Correction: The story incorrectly said the new renewable energy mandate (33 percent by 2020) will apply only to investor-owned utilities. It will apply to all utilities in California.

California will embark on a grand experiment to enforce a myriad of regulations aimed at reducing greenhouse gas emissions by 30 percent by 2020.

After 18 months of public hearings, the California Air Resources Board approved on Thursday a master plan for AB 32, otherwise known as the Global Warming Solutions Act of 2006.

The law represents an ambitious effort by the state of California to enact some of the most stringent policies in the country to reduce emissions. Proponents say it will spur greentech investments and developments while promoting a cleaner environment.

Critics say the law will incur tremendous costs to businesses and residents. Businesses that must spend money to cut emissions will pass on the expenses to consumers. The state will have to raise money for public transit and other incentives in the plan.

The centerpiece of the plan is a program to set emissions limits for a variety of industries and force polluters to pay if they emit more than allowed. Other initiatives include promotingsolarenergy use, building high-speed rail, mandating recycling by businesses, setting energy efficiency standards for buildings and requiring ships that dock at California ports to cut emissions.

All of the utilities in California also will have to get 33 percent of its electricity comes from renewable sources such a solar, wind and geothermal plants. The investor-owned utilities already have to have a 20 percent mix by 2010, a requirement that has proved tough to meet.

The air resources board has yet to attach an overall cost to carrying out these mandates. The master plan only outlines goals to reduce emissions to the 1990 levels by 2020 and measures to achieve them. The board has until 2012 to write the rules to carry out those measures.

But the board has estimated that the cost of implementing AB 32 could amount to $25 billion in 2020. In return, the state could see energy savings of $40 billion, said Stanley Young, a spokesman for the board.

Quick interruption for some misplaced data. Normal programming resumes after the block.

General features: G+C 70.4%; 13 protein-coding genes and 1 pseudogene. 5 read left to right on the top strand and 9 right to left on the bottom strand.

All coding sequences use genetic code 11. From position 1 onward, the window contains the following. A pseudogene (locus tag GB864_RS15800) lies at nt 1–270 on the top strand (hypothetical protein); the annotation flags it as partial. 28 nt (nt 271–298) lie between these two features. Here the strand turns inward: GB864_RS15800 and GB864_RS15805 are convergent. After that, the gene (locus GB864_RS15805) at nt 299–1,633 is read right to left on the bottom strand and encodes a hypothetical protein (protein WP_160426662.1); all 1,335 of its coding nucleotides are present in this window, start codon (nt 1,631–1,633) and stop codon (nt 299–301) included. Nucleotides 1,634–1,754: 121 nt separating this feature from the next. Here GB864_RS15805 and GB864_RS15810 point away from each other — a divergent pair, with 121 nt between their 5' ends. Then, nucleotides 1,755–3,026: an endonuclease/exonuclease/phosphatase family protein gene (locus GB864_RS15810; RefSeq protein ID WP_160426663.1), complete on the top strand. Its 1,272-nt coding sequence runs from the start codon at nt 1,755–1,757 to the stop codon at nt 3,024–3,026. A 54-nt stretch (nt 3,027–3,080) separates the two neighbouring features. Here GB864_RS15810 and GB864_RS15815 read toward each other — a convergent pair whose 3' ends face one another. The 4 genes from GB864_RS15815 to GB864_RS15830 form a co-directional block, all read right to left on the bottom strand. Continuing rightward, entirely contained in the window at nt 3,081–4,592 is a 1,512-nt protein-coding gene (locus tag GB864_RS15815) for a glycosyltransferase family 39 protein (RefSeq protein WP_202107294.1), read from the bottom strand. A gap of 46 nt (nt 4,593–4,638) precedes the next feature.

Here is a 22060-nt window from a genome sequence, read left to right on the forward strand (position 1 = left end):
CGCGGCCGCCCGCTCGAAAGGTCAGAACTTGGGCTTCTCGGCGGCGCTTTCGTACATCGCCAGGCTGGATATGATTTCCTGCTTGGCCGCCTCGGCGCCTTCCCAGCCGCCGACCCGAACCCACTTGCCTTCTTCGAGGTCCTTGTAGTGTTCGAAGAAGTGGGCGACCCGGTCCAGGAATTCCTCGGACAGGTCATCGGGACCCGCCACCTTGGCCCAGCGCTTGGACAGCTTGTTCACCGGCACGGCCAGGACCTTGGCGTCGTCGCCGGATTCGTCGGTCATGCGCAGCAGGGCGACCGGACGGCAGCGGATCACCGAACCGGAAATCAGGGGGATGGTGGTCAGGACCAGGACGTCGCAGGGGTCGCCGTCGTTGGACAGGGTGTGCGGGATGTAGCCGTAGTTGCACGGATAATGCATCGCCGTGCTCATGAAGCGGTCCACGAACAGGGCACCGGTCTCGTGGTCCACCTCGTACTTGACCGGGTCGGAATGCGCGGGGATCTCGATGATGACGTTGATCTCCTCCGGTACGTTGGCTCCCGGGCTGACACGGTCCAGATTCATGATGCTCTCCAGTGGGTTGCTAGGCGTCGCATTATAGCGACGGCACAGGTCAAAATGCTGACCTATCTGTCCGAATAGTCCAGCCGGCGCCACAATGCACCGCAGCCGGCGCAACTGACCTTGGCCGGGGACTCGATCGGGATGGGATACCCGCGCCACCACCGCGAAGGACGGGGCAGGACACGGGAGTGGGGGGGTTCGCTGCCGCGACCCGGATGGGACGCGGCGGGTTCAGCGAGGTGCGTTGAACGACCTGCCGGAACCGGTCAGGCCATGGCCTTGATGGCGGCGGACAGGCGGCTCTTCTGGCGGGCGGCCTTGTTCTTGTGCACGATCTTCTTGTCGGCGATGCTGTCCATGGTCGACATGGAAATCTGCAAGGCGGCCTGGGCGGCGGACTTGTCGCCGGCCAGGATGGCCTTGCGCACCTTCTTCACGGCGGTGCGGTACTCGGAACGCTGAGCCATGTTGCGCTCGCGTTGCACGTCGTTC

The board also believes AB 32 could average household could save $500 in 2020 (in 2007 dollar). Savings will come from driving more fuel-efficient cars, using energy-efficient appliances and other measures.

California is developing the cap-and-trade program, which will cover 85 percent of the state's emissions, as part of a consortium of seven states and four Canadian provinces. The Western Climate Initiative released a program outline in September. 

A group of northeastern states already deployed a cap-and-trade program earlier this year (see RGGI Generates $38.58M in Carbon Permits Sale). President-elect Barack Obama says he wants a national cap-and-trade program.

Although environmentalists generally applaud California's efforts to reduce emissions and get tough on polluters, they might find new battles emerging as developers rush to profit from all these "green" initiatives.

For example, Gov. Arnold Schwarzenegger criticized the state's environmental regulations for holding up certain solar and other renewable energy projects last month.

The governor railed against some endangered squirrels during a press conference in which he promised to streamline the permitting process to make it easier for developers renewable energy projects and transmission lines (see Schwarzeneger: Permitting Process Too Complicated).